# Project Euler 113: How many numbers below a googol (10^100) are not “bouncy”?

In Problem 112 of Project Euler we got an introduction to bouncy numbers. In Problem 113 we will revisit this concept and solve the problem

Working from left-to-right if no digit is exceeded by the digit to its left it is called an increasing number; for example, 134468.

Similarly if no digit is exceeded by the digit to its right it is called a decreasing number; for example, 66420.

We shall call a positive integer that is neither increasing nor decreasing a “bouncy” number; for example, 155349.

As n increases, the proportion of bouncy numbers below n increases such that there are only 12951 numbers below one-million that are not bouncy and only 277032 non-bouncy numbers below 1010.

How many numbers below a googol (10100) are not bouncy?

Many have written that this problem can be solved using lattice paths. However, if you have no real clue what a lattice is, this doesn’t really help you to fully understand the problem . I had an idea that was the right path and fiddled with the problem until I got the right answer. Later on I have found a much better explanation for why the combinatorics solution is correct.

## Increasing numbers

We can represent any increasing number via binary strings, in that case 001101001 will represent 2235. Something which is not really clear without an explanation. However, we have a counter k, which starts at 0. For every 0 we meet in the string we increase k by one, and for every 1 we meet in the string we print the value of k.  Thus we get this number.

Using this method we can represent all 3 digit increasing numbers  made up of the digits 0,1, and 2 with strings of length 5:

11100 = 000
11010 = 001
11001 = 002
10110 = 011
10101 = 012
10011 = 022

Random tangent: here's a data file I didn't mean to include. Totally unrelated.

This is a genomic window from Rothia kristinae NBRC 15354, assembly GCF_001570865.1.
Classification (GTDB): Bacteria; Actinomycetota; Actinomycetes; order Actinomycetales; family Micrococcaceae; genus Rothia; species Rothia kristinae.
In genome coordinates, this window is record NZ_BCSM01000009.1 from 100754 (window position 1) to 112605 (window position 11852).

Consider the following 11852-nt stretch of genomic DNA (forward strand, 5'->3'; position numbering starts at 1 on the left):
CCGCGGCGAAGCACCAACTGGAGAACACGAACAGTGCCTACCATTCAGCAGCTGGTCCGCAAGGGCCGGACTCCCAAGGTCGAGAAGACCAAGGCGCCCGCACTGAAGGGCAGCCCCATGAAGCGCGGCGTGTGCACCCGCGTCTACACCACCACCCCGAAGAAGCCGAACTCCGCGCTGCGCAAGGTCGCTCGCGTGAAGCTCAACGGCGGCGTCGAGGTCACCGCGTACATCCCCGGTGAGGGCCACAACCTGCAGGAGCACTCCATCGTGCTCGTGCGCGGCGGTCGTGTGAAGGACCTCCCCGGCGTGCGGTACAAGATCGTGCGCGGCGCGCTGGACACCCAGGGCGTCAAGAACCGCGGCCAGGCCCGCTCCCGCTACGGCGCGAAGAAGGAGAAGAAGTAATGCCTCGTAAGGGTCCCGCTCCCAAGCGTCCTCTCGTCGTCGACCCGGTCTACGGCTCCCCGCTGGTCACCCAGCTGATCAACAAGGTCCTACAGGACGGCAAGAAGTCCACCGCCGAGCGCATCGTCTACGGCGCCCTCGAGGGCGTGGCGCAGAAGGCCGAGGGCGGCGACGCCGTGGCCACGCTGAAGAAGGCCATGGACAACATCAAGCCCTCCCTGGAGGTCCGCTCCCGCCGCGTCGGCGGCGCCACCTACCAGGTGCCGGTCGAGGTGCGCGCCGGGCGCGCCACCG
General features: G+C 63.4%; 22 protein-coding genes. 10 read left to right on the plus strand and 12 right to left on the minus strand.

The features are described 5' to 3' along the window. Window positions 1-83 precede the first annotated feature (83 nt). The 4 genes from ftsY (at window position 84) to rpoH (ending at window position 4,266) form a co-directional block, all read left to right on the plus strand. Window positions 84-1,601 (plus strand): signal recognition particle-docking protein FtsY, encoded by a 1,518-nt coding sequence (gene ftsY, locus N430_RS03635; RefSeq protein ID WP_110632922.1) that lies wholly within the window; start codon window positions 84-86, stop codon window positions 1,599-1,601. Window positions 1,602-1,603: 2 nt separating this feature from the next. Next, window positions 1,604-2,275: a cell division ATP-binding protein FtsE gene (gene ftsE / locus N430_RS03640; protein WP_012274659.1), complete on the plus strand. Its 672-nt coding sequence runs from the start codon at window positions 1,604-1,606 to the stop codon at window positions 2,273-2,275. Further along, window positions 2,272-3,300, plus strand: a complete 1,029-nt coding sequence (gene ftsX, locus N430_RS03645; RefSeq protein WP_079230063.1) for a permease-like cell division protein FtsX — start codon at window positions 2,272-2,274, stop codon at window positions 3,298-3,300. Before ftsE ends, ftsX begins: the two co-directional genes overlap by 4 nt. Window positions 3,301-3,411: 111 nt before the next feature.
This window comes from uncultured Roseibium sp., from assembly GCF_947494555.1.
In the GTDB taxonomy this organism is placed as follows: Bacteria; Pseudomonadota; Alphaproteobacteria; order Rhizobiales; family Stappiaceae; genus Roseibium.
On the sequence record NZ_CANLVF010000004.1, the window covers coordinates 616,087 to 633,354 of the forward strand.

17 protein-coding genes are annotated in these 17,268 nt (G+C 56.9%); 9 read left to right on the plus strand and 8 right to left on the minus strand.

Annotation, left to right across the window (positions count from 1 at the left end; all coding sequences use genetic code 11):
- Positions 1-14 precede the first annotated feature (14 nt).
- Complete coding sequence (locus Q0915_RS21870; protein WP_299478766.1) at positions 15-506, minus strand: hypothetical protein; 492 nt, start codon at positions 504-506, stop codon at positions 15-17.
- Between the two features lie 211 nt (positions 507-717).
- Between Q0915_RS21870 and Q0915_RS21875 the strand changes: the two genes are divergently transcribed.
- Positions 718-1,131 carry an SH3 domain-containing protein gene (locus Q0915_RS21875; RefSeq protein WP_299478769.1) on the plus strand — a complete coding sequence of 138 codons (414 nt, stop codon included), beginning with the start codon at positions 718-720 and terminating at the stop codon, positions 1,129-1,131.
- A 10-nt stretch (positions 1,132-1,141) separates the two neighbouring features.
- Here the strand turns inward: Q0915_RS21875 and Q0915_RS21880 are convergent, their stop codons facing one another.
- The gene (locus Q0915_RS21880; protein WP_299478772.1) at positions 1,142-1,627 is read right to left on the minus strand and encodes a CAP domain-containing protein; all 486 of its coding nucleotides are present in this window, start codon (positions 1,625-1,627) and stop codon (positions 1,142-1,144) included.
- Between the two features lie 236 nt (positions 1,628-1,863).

01110 = 111
01101 = 112
01011 = 122
00111 = 222

Which means that there are

of these numbers. The reason for substracting 1 is that we don’t want to count the number “000” as a number.

In the same way all 3-digit increasing numbers with the digits 0-9 requires a string containing 3 ones and 9 zeroes and so on.

We want to find all the increasing numbers below which gives us

which is a rather large number

## Decreasing numbers

This is rather similar to the increasing numbers. The only difference is that we can have a zero in the front of the string and in the end of the string.

However, there is a small catch as you can see from the number. Before the first 1 we have zeros and after the third one we will have zeros again, that gives us the following patterns

111000 = 000
110100 = 002
110010 = 001
110001 = 000 *
101100 = 022
101010 = 021
101001 = 020
100110 = 011
100101 = 010
100011 = 000 *
011100 = 222
011010 = 221
011001 = 220
010110 = 211
010101 = 210
010011 = 200
001110 = 111
001101 = 110
001011 = 100
000111 = 000 *

The * marks a pattern which is repeated. You can see for 3 digit numbers that 000 will be repeated 3 times + the one time we want to discount it already. For an n-digit number the pattern repeats n times.

Which gives us

different decreasing numbers. The

## Removing the doubles

So far we have counted all the increasing number and all the decreasing numbers. However, numbers like 222 and 11 have both properties, which means that we have counted them twice and thus need to remove them from the counting. So let us figure out how many there are in total

if we look at 1-digit numbers there are 1-9, and then 11, 22 and so on. Meaning there are 9*100 of these numbers which are counted twice.

## Summing it up

We now have the parts and all we need to do is to sum them up. This gives us a total of

for n-digit numbers. This fits with the numbers given in the problem description and also produces the correct result for the problem given.

Given that we have a method for doing binomial on BigInteger numbers the implementation is trivially reduced to

```BigInteger result = Choose(100 + 10, 10) + Choose(100 +9, 9) - 10 * 100 - 2;
```

You can of course see the complete source code here. It runs in less than 1ms and produces the result

```There are 51161058134250 non-bouncy numbers below 10^100
```